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Tomb Raider Review

Tomb Raider Review

Even though the Tomb Raider franchise hasn't always been at the forefront of gaming, nobody can deny its sheer power. Sporting the most recognisable female protagonist around in Lara Croft, it's been able to go through numerous changes in direction and brand, while also having a change in studio in the middle. Lesser franchises would have folded, but Tomb Raider is rather resilient. And it's something which Crystal Dynamics have been keen to showcase with their plucky, younger version of Lara Craft in the latest iteration of the Tomb Raider franchise.

Previous Tomb Raider games have focussed on a hardened, confident version of Lara Croft, but in this reboot, there's a strong emphasis on her youth. This is a story about how Lara Croft became who she is.

Trying to follow in her father's footsteps, Lara sets out on her first expedition. They're attempting to find the lost Japanese kingdom of Yamatai and if all goes well, they hope to sell their expedition to TV channels. All doesn't go well though, and after entering into a part of the sea known as the "Dragon's Triangle", their ship is ripped apart and they become stranded on an unknown island.

This island turns out to be the exact place they were looking for, but they aren't alone. There are a group of people living on the island who're lead by a man named Mathias. The super natural also comes into play and the story revolves around Lara trying to stop Mathias, while attempting to uncover exactly what's behind the freakish weather.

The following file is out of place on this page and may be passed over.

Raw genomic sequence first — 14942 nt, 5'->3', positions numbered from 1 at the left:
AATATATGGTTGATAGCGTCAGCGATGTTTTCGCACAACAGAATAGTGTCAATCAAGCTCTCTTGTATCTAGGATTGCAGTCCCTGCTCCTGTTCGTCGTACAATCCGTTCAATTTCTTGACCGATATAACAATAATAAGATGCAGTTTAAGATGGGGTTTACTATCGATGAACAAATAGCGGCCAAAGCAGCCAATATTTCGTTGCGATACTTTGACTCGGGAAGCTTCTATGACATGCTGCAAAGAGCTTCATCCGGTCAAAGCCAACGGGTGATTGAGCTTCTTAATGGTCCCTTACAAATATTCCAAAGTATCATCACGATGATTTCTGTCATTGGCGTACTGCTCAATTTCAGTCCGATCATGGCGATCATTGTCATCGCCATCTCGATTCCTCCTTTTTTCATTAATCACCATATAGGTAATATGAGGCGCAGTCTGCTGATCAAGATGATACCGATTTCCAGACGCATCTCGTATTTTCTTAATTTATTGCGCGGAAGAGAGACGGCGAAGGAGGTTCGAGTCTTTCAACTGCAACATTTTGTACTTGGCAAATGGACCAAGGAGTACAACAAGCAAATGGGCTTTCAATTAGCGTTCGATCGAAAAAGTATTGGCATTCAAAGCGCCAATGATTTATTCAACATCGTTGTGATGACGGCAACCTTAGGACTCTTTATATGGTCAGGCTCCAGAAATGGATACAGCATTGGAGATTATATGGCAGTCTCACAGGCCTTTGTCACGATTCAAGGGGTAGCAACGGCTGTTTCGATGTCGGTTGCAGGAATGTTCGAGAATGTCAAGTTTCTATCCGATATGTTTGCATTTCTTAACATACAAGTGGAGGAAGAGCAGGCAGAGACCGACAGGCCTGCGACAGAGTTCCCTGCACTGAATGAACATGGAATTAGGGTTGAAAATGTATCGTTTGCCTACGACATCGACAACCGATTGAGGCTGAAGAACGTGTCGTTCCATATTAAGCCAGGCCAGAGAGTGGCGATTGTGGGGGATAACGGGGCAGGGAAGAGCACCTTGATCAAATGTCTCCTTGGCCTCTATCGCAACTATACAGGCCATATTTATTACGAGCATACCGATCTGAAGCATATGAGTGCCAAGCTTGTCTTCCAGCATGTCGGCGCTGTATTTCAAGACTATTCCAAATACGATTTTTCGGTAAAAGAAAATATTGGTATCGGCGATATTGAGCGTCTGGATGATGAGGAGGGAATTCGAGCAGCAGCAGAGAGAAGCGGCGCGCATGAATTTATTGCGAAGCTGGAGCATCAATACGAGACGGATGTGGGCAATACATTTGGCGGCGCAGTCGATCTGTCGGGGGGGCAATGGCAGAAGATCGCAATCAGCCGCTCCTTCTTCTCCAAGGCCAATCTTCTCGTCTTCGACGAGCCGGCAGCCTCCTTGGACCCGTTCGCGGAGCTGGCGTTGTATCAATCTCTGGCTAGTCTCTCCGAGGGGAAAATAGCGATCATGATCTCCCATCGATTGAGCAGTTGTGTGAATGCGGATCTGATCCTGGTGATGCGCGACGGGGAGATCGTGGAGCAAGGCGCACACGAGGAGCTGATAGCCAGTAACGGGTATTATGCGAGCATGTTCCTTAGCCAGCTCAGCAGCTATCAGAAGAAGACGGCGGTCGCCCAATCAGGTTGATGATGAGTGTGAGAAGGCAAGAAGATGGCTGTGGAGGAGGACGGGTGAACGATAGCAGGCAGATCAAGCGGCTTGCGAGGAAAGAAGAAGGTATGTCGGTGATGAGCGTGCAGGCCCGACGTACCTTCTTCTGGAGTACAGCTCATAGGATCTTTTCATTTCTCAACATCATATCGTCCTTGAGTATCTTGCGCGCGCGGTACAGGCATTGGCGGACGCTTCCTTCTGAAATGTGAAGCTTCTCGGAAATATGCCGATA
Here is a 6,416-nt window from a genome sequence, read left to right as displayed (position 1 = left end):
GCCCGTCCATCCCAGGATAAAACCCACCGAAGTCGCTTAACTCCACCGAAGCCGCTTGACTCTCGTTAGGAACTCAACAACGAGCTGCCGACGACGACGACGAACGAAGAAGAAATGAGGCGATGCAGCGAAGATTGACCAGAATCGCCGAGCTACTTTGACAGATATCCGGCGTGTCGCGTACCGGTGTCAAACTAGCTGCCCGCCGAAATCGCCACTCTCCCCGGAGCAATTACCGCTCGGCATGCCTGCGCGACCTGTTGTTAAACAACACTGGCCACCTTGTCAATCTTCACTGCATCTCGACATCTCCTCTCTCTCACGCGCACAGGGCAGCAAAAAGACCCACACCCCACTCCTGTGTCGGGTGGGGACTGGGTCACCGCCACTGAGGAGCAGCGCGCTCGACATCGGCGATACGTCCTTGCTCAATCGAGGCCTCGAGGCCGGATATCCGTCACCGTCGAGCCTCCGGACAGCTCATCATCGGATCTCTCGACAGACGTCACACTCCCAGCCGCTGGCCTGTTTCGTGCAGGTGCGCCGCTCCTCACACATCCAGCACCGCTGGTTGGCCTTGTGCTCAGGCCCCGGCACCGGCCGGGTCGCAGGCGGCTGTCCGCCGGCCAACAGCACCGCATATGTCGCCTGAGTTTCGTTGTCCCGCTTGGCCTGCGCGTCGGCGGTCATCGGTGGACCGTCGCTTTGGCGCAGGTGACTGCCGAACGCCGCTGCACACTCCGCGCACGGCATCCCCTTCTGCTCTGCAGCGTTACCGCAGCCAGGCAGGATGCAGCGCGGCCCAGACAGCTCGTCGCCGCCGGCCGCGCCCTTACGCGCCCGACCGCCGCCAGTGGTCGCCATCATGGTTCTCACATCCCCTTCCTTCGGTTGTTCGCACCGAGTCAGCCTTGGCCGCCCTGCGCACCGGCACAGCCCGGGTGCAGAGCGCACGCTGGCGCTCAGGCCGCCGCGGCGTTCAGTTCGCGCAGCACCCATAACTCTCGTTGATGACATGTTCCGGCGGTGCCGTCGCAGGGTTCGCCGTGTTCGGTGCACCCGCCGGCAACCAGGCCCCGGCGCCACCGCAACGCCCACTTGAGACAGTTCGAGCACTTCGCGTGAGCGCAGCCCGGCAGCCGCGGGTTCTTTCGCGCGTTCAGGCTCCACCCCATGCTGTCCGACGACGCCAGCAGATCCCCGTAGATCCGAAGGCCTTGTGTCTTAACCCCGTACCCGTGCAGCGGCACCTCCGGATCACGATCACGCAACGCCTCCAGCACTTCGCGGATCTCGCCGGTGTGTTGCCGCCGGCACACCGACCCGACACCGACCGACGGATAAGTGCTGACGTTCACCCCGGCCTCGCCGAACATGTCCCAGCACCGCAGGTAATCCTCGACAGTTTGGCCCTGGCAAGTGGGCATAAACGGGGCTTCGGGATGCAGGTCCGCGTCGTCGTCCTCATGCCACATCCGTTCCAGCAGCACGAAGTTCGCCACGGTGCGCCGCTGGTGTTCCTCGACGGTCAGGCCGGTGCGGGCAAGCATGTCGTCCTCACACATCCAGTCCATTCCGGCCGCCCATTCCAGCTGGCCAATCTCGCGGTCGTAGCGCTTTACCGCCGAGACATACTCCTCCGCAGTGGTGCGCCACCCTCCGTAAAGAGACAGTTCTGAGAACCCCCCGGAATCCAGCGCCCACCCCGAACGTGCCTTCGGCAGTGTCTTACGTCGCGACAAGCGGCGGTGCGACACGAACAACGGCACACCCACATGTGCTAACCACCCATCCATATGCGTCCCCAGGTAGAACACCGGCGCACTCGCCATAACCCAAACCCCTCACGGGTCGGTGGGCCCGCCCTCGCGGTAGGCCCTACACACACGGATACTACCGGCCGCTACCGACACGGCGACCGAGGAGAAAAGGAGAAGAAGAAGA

It's a decent plot and the introduction of a cast of characters makes the experience feel more complete. Not everything goes to plan and although the game doesn't delve too much into the back story of the other characters, the situation lends credence to what they have to go through.

In the early stages of the game, you will find yourself just trying to survive. After washing up on shore, you're captured and forced to escape from a rather grimy part of the island. It sets the scene in a fantastic way, as you're lost, alone and clinging to life. It's ironic really, because once you manage to meet up with one of the other survivors, it becomes more a mission about rescue than survival. Lara makes a quick transformation from someone who seems rather scared and out of her depth, someone who feels terrible remorse about killing a deer for food, to someone who has little problem taking down a horde of psycho killers.

It feels as though the game lost its way a little bit with this - the transformation of Lara Croft feels a little fast-tracked somehow.

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